Herbs and spices bring flavor to our meals and make them more interesting. Moreover, a new study finds that the addition of herbs and spices to food that is high in saturated fat and carbohydrate may lower blood pressure and reduce the risks of cardiovascular disease.
Professor Penny Kris-Etherton of Evan Pugh University and Professor Kristina Petersen, co-principal investigator of the study while at Penn State, said the findings of the study offer people a simple way to help improve their heart health.
“Adding herbs and spices to your food is a great way to add flavor without adding extra sodium, sugar or saturated fat,” said Professor Kris-Etherton. “And, if you go a step further and add these seasonings to foods that are really good for you, like fruits and vegetables, you can potentially get even more health benefits by consuming that extra produce.”
During the study, 71 people with risk factors for heart disease, such as obesity and high blood pressure, were asked to add a mixture of herbs and spices to their daily meals. Three levels of herb and spice use were defined; the low-spice diet involved the addition of 0.5 g per day, the medium-spice diet added 3.2 g per day and the high-spice diet made use of 6.5 g of herbs and spices per day. The mixture added to the food contained 24 different herbs (such as basil and rosemary) and spices (including cinnamon and turmeric), all commonly used in the daily preparation of food.
Every participant took part in all three of the diet trials and each trial lasted for four weeks. Blood pressure was measured, and blood samples from every participant were tested, at the start of each four-week trial and then again at the end. Trials were separated by a two-week break during which the participant ate a normal diet.
Apart from adding the herbs and spices to the food, the diets were based on an average American diet and were not adjusted in any way other than by adding the flavorings.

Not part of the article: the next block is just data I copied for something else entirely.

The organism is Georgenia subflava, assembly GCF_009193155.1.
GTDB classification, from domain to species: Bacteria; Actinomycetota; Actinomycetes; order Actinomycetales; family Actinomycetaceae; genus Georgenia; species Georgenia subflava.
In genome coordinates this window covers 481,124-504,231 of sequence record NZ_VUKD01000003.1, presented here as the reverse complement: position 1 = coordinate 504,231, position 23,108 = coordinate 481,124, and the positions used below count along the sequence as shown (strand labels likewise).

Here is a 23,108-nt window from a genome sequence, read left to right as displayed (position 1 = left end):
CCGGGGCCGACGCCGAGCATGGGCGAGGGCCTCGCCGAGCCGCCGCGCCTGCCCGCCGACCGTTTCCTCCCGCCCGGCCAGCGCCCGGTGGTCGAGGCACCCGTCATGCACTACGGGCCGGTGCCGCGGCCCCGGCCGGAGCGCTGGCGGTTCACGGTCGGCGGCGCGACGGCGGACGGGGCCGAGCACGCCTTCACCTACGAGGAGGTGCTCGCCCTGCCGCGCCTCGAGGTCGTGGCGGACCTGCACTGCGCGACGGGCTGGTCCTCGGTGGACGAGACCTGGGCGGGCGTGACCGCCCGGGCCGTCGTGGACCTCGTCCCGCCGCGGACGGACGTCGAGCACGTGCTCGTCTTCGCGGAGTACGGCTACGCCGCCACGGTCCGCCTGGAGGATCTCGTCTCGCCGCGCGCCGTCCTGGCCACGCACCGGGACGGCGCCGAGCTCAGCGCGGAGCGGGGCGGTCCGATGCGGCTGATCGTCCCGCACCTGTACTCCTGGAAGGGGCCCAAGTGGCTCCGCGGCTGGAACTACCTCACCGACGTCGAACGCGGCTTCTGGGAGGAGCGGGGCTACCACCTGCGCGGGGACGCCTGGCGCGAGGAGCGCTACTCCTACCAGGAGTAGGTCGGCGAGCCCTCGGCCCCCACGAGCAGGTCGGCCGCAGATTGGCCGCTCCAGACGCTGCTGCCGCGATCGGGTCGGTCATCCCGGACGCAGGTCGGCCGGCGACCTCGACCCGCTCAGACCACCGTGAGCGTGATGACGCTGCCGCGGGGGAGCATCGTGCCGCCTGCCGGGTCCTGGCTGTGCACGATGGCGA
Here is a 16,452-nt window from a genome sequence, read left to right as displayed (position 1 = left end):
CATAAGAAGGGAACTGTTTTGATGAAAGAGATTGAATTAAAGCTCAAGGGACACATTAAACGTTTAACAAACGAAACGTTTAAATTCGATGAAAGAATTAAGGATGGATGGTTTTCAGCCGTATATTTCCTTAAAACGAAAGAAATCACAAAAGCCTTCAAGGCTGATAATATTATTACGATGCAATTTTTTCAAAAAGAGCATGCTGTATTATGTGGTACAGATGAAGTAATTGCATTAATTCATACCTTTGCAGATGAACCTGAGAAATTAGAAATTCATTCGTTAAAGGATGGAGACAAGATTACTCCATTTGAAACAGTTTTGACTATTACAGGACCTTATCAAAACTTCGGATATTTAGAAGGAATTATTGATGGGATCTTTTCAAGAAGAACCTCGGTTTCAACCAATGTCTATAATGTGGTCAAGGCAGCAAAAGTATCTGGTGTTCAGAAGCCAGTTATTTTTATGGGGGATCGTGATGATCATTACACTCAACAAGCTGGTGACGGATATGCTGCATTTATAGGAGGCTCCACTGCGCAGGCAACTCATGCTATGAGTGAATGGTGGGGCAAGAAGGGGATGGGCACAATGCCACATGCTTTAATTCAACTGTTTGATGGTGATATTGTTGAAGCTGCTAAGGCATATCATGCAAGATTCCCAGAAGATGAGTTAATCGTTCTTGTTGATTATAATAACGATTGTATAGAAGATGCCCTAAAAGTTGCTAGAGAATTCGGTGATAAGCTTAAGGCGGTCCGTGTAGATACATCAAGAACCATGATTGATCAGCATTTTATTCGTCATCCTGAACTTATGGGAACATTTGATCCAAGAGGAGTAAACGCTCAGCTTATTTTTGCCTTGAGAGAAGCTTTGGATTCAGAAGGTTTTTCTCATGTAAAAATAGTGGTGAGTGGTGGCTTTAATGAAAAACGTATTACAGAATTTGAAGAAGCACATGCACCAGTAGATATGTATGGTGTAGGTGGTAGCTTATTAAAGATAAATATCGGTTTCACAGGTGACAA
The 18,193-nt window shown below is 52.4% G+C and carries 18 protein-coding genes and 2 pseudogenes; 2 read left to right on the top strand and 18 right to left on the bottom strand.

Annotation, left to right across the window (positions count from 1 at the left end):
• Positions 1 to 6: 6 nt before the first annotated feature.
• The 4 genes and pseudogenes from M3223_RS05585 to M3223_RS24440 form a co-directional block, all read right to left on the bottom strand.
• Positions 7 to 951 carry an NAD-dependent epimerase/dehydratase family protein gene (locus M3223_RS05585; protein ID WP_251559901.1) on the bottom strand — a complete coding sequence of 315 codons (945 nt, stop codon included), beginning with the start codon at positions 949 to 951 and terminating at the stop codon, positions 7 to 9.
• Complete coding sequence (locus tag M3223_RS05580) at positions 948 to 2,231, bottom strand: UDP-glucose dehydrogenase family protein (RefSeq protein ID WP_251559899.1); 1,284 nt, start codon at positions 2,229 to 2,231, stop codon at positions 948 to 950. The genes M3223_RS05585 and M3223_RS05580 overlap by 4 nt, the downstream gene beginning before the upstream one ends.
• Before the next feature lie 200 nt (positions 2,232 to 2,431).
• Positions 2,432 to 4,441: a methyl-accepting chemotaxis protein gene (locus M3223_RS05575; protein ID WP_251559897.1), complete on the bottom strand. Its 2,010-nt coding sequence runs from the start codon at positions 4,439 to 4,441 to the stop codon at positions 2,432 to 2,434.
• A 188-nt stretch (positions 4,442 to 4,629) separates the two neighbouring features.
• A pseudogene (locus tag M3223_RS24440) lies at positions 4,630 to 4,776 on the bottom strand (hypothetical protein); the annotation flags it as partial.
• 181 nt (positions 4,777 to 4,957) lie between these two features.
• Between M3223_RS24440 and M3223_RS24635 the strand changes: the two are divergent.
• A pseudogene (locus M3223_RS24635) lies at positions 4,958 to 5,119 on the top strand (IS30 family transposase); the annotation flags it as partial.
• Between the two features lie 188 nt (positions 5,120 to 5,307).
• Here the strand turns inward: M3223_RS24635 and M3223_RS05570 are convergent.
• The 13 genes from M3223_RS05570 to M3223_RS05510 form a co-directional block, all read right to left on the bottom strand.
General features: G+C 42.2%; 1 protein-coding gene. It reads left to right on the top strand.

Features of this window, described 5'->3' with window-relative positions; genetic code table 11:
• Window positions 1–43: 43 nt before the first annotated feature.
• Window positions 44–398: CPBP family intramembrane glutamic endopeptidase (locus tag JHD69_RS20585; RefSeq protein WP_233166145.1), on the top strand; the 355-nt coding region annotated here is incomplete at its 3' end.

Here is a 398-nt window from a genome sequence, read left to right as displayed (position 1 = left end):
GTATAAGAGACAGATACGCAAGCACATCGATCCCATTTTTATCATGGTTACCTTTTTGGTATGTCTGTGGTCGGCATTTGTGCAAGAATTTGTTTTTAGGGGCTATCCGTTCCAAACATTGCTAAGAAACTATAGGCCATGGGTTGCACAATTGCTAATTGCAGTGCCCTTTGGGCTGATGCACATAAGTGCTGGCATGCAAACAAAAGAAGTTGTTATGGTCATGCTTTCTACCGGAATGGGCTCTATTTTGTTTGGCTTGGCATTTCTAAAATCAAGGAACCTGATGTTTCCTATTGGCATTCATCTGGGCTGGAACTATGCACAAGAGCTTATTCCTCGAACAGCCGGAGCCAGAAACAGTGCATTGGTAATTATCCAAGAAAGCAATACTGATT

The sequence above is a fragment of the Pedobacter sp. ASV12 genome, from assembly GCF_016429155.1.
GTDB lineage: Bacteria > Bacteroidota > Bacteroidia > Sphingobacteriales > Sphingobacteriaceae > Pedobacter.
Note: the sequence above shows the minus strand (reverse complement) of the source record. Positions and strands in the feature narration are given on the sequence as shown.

The results showed that participants had a lower systolic blood pressure after consuming the high-spice diet than after the medium-spice diet. They also had lower diastolic blood pressure after the high-spice diet than they did after the low-spice diet.
Kris-Etherton said the results were especially exciting to her because the diets in the study were not designed to be specifically heart healthy, and only differed from an average diet by the amount of herbs and spices added.
“As nutritionists, we’re interested in new ways we can use diet to benefit health, and cardiovascular health in particular,” said Professor Petersen. “We were curious about how herbs and spices could affect heart health, since they are versatile and can be added to many different types of food.”
It has long been recognized that high blood pressure is a risk factor in cardiometabolic diseases like heart disease, strokes and type two diabetes, and that these diseases are a leading cause of death in the United States. Sodium intake, in the form of table salt, has been implicated as a factor in high blood pressure. Professor Petersen said that while people have been encouraged to flavor their food with herbs and spices instead of salt, less was known about whether herbs and spices have health benefits of their own.
“I think it’s really significant that participants consumed an average American diet throughout the study and we still found these results,” said Kris-Etherton. “We didn’t decrease sodium, we didn’t increase fruits and vegetables, we just added herbs and spices. It begs the next question that if we did alter the diet in these ways, how much better would the results be?”
The researchers suggest that future studies should test the effects of including herbs and spices into a healthy diet that is lower in salt, added sugars and solid fats. The results could help guide future dietary recommendations.
The study is published in the American Journal of Clinical Nutrition.